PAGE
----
They sell surprises: Imagine an ordinary business telling you you would get a box of something, for $10 a month.  They would not tell you want you get – you just pay – and you get something each month.  That’s basically what Birchbox does – they handpick samples, and part of the excitement for women is getting that brown box each month, and discovering what is inside.  It is a business model that would most likely fail in most industries, but Birchbox has figured out a way to sell surprises – with customers really having no idea of what is in it for them.  I have talked to friends, and they say the excitement they feel when they see a Birchbox in their work mailbox is almost like euphoria, with a few describing it as a special treat they earn each month.

They are grounded in social media: Birchbox is highly engaged in social media, from Facebook (180K fans) to Twitter (50K follows), and engages on Pinterest and YouTube as well.  As a company helping women discover fashion and beauty trends, they are highly engaged and enthused with their following, engaging in conversations and providing tips and not just sales pitches.  It is refreshing, and a reason the company has done so well.  Sometimes being on social media is not just about getting the most fans, but building an army of advocates that sell your brand for you.

It’s customized: Subscribers fill out a questionnaire when they sign up, detailing out preferences and skin type.  So each subscriber gets a unique package that feels like it is just for them.  It seems like part of the excitement – knowing you are getting something that was created just for you.

e-commerce is built in from the ground up: The samples link to a full e-commerce site, where subscribers can buy full size versions of the products they like most.  It is a great way for the companies that give samples to reach a highly engaged audience, with easy access to their products.  And they can be sure there will be satisfaction as they have already tried it.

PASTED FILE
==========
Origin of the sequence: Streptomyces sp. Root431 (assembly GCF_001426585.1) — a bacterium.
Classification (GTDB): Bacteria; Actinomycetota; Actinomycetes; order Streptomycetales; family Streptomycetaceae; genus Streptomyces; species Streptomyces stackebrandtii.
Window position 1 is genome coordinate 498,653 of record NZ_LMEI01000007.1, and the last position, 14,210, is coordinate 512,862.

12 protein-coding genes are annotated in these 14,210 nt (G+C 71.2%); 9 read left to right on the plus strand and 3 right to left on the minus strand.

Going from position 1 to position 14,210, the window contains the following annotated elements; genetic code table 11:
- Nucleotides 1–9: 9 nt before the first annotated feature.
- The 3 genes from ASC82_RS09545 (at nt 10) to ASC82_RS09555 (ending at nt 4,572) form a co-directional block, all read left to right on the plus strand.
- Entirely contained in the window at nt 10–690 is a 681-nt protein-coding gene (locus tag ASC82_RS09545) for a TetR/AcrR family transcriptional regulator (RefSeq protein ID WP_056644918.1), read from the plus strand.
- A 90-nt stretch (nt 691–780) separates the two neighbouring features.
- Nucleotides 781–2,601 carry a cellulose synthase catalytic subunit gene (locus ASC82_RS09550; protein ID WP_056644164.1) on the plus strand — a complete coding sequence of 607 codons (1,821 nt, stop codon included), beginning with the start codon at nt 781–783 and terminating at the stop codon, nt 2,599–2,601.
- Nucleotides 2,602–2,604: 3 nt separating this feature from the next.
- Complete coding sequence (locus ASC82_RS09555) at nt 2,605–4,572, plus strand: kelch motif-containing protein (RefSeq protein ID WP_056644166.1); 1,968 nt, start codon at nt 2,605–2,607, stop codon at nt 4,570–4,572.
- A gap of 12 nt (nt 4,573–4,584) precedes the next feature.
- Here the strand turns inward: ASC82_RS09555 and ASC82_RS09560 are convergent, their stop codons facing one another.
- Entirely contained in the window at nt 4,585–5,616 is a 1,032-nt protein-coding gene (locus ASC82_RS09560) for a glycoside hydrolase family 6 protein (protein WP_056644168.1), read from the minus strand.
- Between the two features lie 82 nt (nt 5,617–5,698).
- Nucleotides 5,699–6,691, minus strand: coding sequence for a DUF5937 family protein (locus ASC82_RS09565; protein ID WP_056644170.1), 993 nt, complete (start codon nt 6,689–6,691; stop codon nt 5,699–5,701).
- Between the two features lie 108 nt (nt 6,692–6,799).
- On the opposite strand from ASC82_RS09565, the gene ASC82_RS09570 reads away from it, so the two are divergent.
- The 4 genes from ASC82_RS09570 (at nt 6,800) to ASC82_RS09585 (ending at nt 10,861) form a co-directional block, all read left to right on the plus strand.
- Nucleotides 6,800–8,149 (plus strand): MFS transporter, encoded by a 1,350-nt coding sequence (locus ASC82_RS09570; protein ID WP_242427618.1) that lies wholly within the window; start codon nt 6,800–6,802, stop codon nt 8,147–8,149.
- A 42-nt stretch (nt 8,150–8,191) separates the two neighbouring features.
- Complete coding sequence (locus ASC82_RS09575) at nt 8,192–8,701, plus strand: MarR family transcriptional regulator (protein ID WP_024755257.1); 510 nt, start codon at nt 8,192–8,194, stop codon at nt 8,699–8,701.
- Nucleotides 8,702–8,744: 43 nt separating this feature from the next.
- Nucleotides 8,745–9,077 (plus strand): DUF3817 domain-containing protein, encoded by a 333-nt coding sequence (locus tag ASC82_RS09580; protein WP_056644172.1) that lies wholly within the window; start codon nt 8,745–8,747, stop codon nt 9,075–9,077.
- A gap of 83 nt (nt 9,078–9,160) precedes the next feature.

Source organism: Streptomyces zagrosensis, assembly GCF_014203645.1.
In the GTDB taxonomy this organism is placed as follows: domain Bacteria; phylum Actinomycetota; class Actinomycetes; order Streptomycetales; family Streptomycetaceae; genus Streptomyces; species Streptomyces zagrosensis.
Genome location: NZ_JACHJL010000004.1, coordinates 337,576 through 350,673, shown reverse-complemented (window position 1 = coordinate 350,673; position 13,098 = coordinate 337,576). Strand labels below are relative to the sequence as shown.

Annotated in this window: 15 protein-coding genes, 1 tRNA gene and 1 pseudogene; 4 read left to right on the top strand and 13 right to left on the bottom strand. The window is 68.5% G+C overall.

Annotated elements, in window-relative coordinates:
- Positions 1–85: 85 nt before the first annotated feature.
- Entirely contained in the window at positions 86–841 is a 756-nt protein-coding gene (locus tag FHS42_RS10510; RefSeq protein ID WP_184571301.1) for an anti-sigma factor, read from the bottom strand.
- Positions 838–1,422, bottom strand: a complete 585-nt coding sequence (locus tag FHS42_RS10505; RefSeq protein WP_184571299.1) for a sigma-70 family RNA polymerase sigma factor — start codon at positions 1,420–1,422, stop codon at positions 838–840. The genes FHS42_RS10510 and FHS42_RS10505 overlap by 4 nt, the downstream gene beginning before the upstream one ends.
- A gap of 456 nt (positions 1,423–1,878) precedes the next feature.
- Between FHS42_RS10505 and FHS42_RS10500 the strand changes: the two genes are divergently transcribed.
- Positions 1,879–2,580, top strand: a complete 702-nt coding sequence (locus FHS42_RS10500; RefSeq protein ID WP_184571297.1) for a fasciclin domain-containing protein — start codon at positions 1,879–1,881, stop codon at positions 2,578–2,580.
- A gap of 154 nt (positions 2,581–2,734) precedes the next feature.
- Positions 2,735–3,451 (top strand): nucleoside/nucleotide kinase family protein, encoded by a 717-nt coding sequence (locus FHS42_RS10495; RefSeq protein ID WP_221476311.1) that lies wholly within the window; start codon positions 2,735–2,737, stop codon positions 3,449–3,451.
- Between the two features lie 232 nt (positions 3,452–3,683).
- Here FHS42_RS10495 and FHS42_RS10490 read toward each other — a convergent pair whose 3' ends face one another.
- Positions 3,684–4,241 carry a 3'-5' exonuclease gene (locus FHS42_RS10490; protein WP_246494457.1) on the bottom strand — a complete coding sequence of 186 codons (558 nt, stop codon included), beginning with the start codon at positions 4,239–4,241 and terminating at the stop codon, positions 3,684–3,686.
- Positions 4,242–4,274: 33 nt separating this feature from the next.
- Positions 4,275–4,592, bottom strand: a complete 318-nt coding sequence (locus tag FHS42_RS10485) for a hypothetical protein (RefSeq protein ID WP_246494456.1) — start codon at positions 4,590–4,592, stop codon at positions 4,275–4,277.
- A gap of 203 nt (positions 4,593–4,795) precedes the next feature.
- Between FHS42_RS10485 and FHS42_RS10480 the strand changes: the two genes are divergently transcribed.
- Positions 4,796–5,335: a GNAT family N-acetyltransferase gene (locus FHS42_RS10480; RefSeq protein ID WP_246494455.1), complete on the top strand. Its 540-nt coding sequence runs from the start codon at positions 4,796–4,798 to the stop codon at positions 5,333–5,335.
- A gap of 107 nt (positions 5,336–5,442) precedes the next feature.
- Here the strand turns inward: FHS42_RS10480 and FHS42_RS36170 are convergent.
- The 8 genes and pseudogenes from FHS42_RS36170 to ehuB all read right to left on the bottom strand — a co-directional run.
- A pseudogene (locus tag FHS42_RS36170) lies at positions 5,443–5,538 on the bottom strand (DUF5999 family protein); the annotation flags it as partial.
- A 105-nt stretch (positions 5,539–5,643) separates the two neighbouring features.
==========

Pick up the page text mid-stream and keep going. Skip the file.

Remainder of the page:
More background on Birchbox below.

So – tell me – have you tried Birchbox?  What do you love about it?


Thoughts on Brand Segmentation and Data

There used to be a simple way for a company to target different segments, and that was to create a brand that was customized to the preferences of each segment.  I think a great example of this is Gap, Inc. three core brands developed specifically for their customer segments:

Gap: This is the core brand, and targets the widest variety of segments for Gap.  The other two brands were developed to help reach other segments that Gap could not reach in one store.  So they created a few other brands.

Banana Republic: This brand is targeted to the young urban professional.  Probably without kids, and most likely very healthy, because I never met a pair of BR pants I could fit into.  The price point is higher, but the designs are much sharper.  The target here is clearly a more affluent customer.

Old Navy: This brand is clearly targeted to folks with a lower income, due to their lower price points.  It is also family friendly, with more kid choices.  This brand has thrived in the recessionary environment, giving Gap a secure revenue source even in difficult times.